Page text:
Starbucks® Iced Latte

February 1840. Mazagran, Algeria
French troops, hell bent on subjugating Algeria after a disagreement with Deylik ruler Hussein Dey, found themselves under siege in the fort at Mazagran. Troops under the command of All al-Qadir held the French inside the fort for several days before they made a significant error. Thinking that the French were out of ammo, and not seeing any benefit of the siege, al-Qadir withdrew, leaving the French garrison free to resupply.

Défense de Mazagran.jpg
Assault by Mustapha Ben Tami, during the Siege of Mazagran, 6 February 1840

Among the victuals ordered by the quartermaster, there was probably a significant order of coffee beans. You see, while inside the fort, and running out of milk, the French combated the blazing heat by mixing their coffee with ice or iced water. This is thought to be the first record of iced coffee. The drink was propagated around Africa and Europe where it was frequently mixed with lemon and called the ‘Mazagran.’ The Austrians added rum, and the Portuguese additionally added mint.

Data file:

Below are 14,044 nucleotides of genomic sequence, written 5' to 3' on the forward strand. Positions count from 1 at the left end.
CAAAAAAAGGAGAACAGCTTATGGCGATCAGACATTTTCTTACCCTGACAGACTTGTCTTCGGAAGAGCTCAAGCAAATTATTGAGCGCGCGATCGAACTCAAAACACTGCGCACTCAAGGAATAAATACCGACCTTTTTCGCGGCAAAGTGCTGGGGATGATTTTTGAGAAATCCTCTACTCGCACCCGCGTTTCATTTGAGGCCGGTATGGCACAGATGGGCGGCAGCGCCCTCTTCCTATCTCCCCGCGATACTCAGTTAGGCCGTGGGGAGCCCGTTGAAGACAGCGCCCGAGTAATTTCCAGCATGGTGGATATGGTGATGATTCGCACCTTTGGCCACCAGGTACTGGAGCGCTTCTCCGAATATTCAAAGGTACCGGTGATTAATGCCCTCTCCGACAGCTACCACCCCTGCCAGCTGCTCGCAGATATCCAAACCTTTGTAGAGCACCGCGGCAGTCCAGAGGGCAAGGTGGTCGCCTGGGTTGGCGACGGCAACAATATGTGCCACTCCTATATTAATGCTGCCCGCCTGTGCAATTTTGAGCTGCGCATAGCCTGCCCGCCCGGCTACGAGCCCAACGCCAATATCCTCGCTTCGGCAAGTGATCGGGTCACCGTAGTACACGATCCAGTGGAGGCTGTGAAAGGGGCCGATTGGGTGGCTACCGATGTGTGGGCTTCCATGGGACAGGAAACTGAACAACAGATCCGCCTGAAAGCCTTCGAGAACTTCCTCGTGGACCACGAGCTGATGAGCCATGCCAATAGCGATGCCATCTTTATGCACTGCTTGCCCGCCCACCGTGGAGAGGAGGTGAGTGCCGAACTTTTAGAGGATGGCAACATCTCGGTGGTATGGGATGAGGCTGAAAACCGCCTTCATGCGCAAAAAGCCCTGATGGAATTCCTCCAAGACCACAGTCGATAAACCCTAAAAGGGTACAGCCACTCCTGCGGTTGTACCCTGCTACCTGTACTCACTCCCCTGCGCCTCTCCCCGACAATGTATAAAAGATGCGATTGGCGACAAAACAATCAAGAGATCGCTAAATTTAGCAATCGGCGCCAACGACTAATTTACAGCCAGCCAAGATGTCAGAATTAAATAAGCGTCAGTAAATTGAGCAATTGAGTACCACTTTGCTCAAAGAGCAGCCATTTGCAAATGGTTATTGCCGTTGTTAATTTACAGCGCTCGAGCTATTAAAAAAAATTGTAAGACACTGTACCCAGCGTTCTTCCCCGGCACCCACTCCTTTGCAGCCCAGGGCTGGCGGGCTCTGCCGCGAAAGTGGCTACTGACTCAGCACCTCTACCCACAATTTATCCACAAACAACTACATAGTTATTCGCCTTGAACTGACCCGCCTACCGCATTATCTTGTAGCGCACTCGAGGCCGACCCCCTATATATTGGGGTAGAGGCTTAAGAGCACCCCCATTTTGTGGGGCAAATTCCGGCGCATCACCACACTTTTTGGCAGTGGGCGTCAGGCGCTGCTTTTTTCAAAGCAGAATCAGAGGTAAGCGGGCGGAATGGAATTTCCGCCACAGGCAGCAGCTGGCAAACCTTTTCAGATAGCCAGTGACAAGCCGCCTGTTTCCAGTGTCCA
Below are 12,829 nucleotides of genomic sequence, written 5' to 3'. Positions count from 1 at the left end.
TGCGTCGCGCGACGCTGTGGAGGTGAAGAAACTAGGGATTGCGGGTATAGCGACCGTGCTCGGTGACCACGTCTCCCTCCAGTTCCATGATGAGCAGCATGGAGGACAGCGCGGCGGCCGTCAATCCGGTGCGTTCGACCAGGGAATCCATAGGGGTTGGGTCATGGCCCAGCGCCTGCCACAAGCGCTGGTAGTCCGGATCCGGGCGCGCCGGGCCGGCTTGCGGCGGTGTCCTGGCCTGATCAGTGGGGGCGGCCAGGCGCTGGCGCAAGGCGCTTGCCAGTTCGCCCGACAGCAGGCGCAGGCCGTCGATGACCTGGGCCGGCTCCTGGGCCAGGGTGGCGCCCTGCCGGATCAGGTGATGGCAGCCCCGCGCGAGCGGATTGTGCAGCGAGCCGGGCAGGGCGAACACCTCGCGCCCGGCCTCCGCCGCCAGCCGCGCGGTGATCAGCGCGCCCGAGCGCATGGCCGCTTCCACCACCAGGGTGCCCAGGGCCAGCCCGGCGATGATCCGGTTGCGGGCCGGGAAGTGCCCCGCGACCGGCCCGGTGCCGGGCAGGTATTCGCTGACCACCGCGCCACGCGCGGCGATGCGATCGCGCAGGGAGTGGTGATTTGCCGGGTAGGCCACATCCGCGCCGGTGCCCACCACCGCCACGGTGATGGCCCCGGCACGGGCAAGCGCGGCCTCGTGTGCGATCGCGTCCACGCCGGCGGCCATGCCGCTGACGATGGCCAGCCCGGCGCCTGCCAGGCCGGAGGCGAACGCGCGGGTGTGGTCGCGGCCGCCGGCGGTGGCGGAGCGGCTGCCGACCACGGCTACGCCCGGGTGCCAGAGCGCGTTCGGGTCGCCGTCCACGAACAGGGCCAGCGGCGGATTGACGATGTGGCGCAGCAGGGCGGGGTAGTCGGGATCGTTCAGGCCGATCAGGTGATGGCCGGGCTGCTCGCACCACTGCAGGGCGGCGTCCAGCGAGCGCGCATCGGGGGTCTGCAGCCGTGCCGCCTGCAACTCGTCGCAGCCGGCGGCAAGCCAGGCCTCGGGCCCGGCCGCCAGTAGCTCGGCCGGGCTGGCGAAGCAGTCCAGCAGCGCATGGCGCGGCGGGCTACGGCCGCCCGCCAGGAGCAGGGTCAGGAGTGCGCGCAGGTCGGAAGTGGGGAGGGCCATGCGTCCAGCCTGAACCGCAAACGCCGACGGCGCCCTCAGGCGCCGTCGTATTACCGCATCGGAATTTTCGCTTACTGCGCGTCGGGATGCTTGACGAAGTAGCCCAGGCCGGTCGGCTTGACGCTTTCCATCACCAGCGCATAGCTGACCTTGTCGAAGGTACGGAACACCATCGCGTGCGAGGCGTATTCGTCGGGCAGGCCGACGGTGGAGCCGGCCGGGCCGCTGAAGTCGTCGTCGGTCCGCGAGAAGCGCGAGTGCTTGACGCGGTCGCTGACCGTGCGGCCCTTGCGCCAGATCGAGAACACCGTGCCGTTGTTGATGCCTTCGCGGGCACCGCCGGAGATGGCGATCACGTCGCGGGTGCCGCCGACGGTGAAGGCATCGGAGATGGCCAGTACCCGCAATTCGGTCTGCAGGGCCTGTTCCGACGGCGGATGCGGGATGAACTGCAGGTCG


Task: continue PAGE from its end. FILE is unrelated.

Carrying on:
In the 1990s, Starbucks decided to try to develop the Mazagran for its thousands of outlets. It did not catch on; but, in the process, Starbucks geeks learned a lot about how to make a coffee extract that was later used to make their famous frappuccinos. The frappuccino was a far more palatable thing than simple, freezing-cold coffee, and it eventually paved the way for the iced latte.

The recipe given here is from the Starbucks ‘Coffee at home‘ recipe site.

Starbucks® Iced Latte

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By Starbucks Serves: 1
Cooking Time: None


  • Fresh double espresso (8oz; does not need to be cooled)
  • Three quarters of a jam jar of milk
  • Sugar syrup to taste (can be plain or vanilla)



Prepare a tall glass full of ice.


Shake the shit out of the milk and syrup in the SEALED jam jar until frothy.


Pour the coffee over the ice, and then the milk, spooning the froth over the top.

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